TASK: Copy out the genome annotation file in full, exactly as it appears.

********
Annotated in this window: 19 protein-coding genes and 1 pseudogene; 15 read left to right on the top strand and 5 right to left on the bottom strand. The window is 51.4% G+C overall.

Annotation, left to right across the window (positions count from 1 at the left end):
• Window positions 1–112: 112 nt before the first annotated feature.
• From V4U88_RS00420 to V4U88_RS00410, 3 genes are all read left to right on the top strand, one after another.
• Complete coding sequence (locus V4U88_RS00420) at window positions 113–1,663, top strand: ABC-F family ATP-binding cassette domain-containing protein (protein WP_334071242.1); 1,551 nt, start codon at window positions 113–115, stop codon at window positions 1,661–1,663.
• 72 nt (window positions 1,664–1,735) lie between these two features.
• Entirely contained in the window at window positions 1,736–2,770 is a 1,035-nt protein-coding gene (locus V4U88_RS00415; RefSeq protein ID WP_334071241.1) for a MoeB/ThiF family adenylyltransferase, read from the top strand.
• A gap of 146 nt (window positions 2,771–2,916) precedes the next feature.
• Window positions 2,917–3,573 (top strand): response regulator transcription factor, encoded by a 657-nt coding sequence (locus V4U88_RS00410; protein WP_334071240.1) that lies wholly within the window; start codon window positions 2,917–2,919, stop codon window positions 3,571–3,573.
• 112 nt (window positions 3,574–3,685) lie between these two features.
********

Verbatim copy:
Annotated in this window: 19 protein-coding genes and 1 pseudogene; 15 read left to right on the top strand and 5 right to left on the bottom strand. The window is 51.4% G+C overall.

Annotation, left to right across the window (positions count from 1 at the left end):
• Window positions 1–112: 112 nt before the first annotated feature.
• From V4U88_RS00420 to V4U88_RS00410, 3 genes are all read left to right on the top strand, one after another.
• Complete coding sequence (locus V4U88_RS00420) at window positions 113–1,663, top strand: ABC-F family ATP-binding cassette domain-containing protein (protein WP_334071242.1); 1,551 nt, start codon at window positions 113–115, stop codon at window positions 1,661–1,663.
• 72 nt (window positions 1,664–1,735) lie between these two features.
• Entirely contained in the window at window positions 1,736–2,770 is a 1,035-nt protein-coding gene (locus V4U88_RS00415; RefSeq protein ID WP_334071241.1) for a MoeB/ThiF family adenylyltransferase, read from the top strand.
• A gap of 146 nt (window positions 2,771–2,916) precedes the next feature.
• Window positions 2,917–3,573 (top strand): response regulator transcription factor, encoded by a 657-nt coding sequence (locus V4U88_RS00410; protein WP_334071240.1) that lies wholly within the window; start codon window positions 2,917–2,919, stop codon window positions 3,571–3,573.
• 112 nt (window positions 3,574–3,685) lie between these two features.